The protective response against PRRSV in PRRS-MLV vaccinated pigs was found to be dependent more on the levels of cell-mediated than humoral immunity [44]. In pigs vaccinated intranasally using PRRS-MLV and a potent adjuvant, M. tb WCL substantially increased IFN-γ response associated with a greater than two-fold increase in the population of CD4 CD8 double positive T cells (T-helper/memory) in virus-challenged pigs [16]. In pigs vaccinated with an inactivated PRRSV delivered through a biodegradable nanoparticle, the frequency of IFN-γ+ CD4, CD8 and γδ T cell subsets were significantly enhanced and they were correlated well with the clearance of a heterologous challenged virus from the blood and lungs [33, 38]. This suggested a strong association of PRRSV clearance to IFN-γ+ T cell response, and therefore in this study we determined the population of various IFN-γ positive T cell subsets. In pigs, the CD4 CD8 double positive T cell was shown to possess memory and T helper phenotype, and upregulation of this activated T cell subset correlated strongly with the protective immune response against classical swine fever, Aujeszky’s disease and PRRSV [38, 4547]. In PRRS-MLV (without adjuvant) IM received pigs, a significantly increased population of activated (IFN-γ+) CD4 CD8 double positive T cell was observed.

In addition, in pigs CD3ε+CD4αCD8α+ bearing T cell is either a CTL or a γδ T cell, while the cell having the CD3ε+CD4αCD8αβ+ phenotype is exclusively the CTL [48]. In PRRS-MLV IM (no adjuvant) vaccinated pigs, enhanced population of a T cell bearing CD3ε+CD4αCD8α+ phenotypic marker was detected at 26 dpv; and activated IFN-γ+ CD3ε+CD4αCD8α+ and γδ T cells were detected in virus challenged pigs at 14 dpc. In addition, an upregulated IFN-γ+ NK cell population was observed. The recall activated lymphocyte response was detected using the challenged PRRSV, but not with pooled conserved five peptides of Type 2 PRRSV of both structural and non-structural proteins [2931], suggesting that in our study tested peptides may not be highly immunogenic in pigs. Overall, increased population of activated (IFN-γ+) T cell subsets in PRRS-MLV IM received pig groups compared to IN delivery was observed. However, due to low NA titers in the IM vaccinated pigs, the T cell response data alone may not suggest the heightened heterologous protective response.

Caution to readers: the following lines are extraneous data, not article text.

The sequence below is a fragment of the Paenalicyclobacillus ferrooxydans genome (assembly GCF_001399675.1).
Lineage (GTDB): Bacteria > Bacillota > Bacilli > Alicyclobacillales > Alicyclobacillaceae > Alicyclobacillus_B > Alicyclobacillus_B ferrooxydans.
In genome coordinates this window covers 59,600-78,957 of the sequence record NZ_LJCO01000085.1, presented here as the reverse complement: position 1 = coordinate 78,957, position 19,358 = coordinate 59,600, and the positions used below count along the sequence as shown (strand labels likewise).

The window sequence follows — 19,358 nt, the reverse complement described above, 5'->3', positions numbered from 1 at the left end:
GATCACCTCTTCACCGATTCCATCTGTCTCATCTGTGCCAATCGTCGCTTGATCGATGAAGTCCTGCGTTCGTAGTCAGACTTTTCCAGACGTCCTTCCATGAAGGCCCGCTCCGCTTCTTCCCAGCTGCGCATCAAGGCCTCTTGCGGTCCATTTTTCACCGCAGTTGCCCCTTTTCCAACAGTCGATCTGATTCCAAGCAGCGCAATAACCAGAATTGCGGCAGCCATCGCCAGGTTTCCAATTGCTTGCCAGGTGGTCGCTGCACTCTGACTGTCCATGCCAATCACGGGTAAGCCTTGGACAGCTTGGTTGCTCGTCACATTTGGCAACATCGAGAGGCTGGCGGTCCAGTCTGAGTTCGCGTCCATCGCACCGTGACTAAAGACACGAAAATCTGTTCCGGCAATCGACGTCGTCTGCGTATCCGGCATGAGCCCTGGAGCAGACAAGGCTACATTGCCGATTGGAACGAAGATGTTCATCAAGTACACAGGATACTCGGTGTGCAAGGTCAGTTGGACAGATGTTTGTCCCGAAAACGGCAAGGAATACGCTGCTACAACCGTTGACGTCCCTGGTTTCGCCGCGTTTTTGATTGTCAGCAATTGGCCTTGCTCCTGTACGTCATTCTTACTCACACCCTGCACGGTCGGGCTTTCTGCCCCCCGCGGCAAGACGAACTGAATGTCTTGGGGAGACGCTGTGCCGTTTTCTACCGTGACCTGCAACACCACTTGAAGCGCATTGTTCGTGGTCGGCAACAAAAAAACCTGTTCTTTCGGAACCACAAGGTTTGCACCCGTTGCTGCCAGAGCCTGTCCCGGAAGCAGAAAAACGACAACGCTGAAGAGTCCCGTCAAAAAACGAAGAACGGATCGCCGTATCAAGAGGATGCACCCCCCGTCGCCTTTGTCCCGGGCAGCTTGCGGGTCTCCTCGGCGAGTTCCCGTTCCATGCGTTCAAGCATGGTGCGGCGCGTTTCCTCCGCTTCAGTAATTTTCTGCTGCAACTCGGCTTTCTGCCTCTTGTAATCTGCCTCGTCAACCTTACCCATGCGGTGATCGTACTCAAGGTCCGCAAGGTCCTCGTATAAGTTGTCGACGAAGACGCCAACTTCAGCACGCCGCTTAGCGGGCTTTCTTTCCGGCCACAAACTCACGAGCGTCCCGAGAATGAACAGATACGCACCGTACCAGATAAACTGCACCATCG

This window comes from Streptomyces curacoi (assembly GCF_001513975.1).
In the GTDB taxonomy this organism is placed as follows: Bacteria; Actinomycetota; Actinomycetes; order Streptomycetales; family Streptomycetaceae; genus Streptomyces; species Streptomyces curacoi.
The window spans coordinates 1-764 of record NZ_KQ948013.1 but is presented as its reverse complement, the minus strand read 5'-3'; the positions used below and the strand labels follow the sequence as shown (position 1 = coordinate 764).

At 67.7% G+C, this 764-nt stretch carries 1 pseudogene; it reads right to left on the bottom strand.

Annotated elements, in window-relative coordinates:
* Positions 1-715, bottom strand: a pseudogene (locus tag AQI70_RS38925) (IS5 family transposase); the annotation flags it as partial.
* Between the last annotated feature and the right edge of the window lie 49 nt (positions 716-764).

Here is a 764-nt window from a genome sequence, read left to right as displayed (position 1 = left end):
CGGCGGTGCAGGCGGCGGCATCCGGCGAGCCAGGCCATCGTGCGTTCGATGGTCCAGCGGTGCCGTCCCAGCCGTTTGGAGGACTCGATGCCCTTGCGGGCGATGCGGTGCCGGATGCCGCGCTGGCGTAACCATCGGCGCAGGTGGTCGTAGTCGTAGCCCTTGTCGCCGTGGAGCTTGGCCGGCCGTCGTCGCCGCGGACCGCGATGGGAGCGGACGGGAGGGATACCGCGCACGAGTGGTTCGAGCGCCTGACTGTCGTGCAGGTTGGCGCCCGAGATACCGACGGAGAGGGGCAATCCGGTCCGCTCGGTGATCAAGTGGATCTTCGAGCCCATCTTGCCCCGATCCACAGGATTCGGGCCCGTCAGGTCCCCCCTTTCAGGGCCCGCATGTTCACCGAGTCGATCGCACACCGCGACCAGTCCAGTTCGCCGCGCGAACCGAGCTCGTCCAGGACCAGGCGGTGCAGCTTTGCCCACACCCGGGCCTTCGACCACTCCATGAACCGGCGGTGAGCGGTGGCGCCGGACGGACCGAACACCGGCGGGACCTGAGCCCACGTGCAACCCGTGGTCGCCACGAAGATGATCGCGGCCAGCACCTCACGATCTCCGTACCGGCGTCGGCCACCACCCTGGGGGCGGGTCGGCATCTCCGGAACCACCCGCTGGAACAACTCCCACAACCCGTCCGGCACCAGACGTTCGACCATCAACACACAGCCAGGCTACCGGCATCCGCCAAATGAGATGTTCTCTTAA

Both route of vaccination and administration of immunomodulators must be considered in improving vaccine immunity [49]. Aase et al. [50] report that IM immunization with meningococcal outer membrane vesicles in humans has induced significant IgG response, opsonophagocytic activity and serum bactericidal activity compared to IN group; but IN immunization with 10× more vaccine antigen induced persistent mucosal and systemic antibody responses with antibacterial activity. In conclusion, until we identify a cost-effective potent adjuvant which has potent adjuvant effects akin to M. tb WCL, it is beneficial to use PRRS-MLV by IM route; which is currently practiced in most of the swine producing countries to control PRRS inspite of its ability to induce limited cross-protection.

Declarations

Competing interests

The authors declare that they have no competing interests.

Authors’ contributions

KO performed the experiments, analysis of data (including statistical analysis) and drafted the manuscript. JH, BB, D-LS, SD and RS performed the experiments. JA, LH, MR, and JBT provided the reagents exclusively for this research. GJR performed the experiments, analysis of data and finalized the manuscript. All authors read and approved the final manuscript.

Acknowledgements

This project was supported by USDA-AFRI. Salaries and research support were provided by state and federal funds appropriated to OARDC. We acknowledge Dr Mike Murtaugh (University of Minnesota) for reagents. Dr Juliette Hanson provided help in animal studies.

Open AccessThis article is distributed under the terms of the Creative Commons Attribution 4.0 International License (http://creativecommons.org/licenses/by/4.0/), which permits unrestricted use, distribution, and reproduction in any medium, provided you give appropriate credit to the original author(s) and the source, provide a link to the Creative Commons license, and indicate if changes were made. The Creative Commons Public Domain Dedication waiver (http://creativecommons.org/publicdomain/zero/1.0/) applies to the data made available in this article, unless otherwise stated.

Authors’ Affiliations

(1)
Food Animal Health Research Program (FAHRP), OARDC, Department of Veterinary Preventive Medicine, The Ohio State University
(2)
College of Animal Science and Technology, Guangxi University